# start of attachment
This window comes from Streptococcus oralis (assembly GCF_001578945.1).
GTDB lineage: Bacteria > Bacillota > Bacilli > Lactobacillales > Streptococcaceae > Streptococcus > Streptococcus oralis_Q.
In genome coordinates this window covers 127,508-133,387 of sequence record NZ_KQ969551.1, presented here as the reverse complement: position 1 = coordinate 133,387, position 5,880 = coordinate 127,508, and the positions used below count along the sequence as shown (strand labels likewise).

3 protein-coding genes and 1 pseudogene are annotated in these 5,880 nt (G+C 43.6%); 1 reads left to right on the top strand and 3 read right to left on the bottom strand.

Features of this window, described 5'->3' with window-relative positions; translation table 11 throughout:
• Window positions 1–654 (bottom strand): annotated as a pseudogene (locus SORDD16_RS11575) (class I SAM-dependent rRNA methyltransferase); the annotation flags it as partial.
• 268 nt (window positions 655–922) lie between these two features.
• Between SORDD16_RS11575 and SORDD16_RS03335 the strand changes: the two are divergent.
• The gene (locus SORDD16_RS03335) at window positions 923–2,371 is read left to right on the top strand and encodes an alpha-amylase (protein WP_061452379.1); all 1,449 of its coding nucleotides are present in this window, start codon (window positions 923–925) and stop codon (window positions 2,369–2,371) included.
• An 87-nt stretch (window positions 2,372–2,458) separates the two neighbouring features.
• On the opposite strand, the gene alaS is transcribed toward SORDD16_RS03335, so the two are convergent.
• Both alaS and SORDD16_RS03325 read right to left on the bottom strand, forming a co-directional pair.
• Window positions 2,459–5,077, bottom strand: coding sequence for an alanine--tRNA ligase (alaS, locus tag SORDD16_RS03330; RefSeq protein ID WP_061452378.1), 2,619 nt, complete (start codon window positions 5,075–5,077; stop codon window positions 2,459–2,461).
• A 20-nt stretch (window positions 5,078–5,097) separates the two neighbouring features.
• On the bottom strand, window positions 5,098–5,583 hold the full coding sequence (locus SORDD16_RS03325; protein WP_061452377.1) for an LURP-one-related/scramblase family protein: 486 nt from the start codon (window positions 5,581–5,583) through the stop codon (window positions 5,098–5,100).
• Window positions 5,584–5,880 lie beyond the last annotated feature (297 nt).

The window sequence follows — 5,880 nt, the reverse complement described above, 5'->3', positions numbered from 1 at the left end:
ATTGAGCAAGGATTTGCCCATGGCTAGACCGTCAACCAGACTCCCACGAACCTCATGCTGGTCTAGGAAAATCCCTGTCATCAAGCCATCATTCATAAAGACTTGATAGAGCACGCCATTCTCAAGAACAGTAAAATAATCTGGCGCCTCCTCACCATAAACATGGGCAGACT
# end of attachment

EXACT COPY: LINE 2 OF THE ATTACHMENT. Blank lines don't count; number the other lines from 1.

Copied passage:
GTDB lineage: Bacteria > Bacillota > Bacilli > Lactobacillales > Streptococcaceae > Streptococcus > Streptococcus oralis_Q.